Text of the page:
Radio: In the week that Prince Charles visits Mullaghmore, humour brings light relief from the heavy hand of history
Review: ‘Morning Ireland’, ‘Today With Sean O’Rourke’, ‘Drivetime’, ‘Marian Finucane’, ‘The Anton Savage Show’, ‘The Pat Kenny Show’
Loaded with symbolism: Prince Charles at Mullaghmore, in Co Sligo, where his great-uncle Lord Mountbatten and three others, including two children, were killed by an IRA bomb in 1979. Photograph: Arthur Edwards/AFP/Getty
With the increasingly fractious marriage-referendum debate saturating the airwaves during the final week of campaigning, light relief arrives in the form of a once divisive figure visiting the scene of his great-uncle’s murder. Prince Charles’s visit to Mullaghmore, in Co Sligo, where Lord Mountbatten and three others (including two children) were killed by an IRA bomb in 1979, is one of those moments so loaded with symbolism that it’s treated on Morning Ireland (RTÉ Radio 1, weekdays) less as a State occasion than as a pilgrimage.
On Thursday RTÉ’s northern editor, Tommie Gorman, repeatedly stresses the resonance the trip has for the prince, using the adjective “personal” with immodest abandon. True, Gorman admits, “some of the most significant emotional moments were completely off camera”, so “we didn’t see how much the place meant to him”. But the mere fact of what the Morning Ireland anchor Audrey Carville, getting into the spirit of things, calls “those personal, private and deeply emotional moments” is evidence enough of the visit’s “healing” effect. Gorman believes that it has given Mullaghmore “the opportunity to remove the stain” of the Mountbatten murder.
On a flagship news show all this loaded language comes perilously close to soft-focus conjecture. But Gorman shows off his reporter’s credentials by providing well-sourced background context, noting that the prince talked about wanting to visit Sligo with the former minister for finance Ray MacSharry, a native of the county. And although Gorman is alive to the reconciliatory overtones of Charles’s handshake with Gerry Adams, he also reminds listeners that the next leg of the royal tour is in the North, where worrying political gridlock prevails. Clearly, symbolic actions have their limits.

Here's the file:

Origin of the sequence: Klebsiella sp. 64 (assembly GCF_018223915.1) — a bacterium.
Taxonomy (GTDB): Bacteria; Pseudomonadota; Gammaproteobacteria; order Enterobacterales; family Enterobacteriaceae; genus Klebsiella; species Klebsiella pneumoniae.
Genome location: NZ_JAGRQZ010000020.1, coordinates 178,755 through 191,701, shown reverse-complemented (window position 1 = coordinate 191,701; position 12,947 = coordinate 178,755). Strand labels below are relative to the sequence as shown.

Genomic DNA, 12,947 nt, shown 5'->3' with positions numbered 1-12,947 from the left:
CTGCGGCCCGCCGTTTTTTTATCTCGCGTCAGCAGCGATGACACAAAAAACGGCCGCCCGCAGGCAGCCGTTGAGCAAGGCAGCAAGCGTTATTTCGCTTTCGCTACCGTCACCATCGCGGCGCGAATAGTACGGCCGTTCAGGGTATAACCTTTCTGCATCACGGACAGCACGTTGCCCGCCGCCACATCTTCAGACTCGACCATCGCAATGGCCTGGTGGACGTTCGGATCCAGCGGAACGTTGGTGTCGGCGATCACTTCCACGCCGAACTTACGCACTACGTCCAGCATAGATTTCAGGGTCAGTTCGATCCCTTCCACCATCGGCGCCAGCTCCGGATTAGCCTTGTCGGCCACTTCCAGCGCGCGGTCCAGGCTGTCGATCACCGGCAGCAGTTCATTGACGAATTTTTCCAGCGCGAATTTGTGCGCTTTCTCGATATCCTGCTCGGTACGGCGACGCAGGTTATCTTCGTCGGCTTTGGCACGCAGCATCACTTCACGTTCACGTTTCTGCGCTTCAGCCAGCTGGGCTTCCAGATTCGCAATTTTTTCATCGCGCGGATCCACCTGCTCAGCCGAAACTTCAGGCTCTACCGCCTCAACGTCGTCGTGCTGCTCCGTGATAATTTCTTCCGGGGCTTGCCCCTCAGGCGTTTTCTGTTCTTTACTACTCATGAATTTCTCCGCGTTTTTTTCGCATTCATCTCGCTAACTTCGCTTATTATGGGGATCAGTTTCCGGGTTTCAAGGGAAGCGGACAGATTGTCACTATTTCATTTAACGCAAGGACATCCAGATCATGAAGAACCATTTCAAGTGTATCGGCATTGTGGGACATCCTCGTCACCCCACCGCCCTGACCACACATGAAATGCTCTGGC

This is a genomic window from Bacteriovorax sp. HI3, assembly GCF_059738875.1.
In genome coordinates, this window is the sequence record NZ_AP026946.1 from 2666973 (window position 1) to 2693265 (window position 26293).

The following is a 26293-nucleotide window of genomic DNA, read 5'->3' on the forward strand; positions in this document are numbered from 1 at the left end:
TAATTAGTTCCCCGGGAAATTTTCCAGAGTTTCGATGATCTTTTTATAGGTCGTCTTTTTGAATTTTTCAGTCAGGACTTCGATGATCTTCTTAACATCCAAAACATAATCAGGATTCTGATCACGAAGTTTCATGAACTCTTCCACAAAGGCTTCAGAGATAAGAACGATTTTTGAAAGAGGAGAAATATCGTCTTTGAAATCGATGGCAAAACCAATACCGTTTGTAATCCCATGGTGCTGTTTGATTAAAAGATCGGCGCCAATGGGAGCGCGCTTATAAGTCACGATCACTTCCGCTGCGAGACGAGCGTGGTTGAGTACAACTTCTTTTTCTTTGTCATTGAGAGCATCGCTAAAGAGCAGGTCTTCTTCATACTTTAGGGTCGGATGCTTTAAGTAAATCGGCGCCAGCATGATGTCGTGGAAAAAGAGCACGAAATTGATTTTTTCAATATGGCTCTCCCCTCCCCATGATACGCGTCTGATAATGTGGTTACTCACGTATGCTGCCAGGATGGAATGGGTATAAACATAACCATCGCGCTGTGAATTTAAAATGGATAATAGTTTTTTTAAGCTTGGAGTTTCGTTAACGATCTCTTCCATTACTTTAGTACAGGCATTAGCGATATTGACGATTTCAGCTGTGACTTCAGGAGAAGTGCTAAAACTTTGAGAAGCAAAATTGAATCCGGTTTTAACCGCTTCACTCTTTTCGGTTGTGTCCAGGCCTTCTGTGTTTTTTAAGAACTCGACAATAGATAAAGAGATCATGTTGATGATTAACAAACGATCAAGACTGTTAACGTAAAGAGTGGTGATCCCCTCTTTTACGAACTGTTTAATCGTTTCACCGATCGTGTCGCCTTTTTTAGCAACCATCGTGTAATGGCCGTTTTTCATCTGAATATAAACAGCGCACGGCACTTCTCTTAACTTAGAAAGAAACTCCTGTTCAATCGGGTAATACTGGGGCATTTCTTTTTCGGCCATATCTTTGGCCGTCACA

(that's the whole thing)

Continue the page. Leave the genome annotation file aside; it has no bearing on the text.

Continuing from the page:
But the respectful tone means that the radio coverage generally avoids controversy, with shows such as Morning Ireland, Today With Sean O’Rourke and Drivetime (RTÉ Radio 1, weekdays) preferring straight interviews with local clerics about the itinerary.
Occasional flashes of humour provide rare breaks from the heavy hand of history. The Morning Ireland presenter Gavin Jennings quips that the royal historian Kate Williams has a fortuitously appropriate name for her job, and the Drivetime anchor Mary Wilson, in a rare outbreak of levity, teasingly calls the reporter Pat McGrath the “royal correspondent”.
But it will take more than a royal visit to bring closure to all those who suffered in the Troubles, judging by the discussion hosted by Áine Lawlor, sitting in on Marian Finucane (RTÉ Radio 1, Saturday & Sunday). She talks about the still unanswered questions that surround the 1974 Dublin and Monaghan bombings with the campaigner Margaret Urwin and Aidan Shields, whose mother died in the explosions.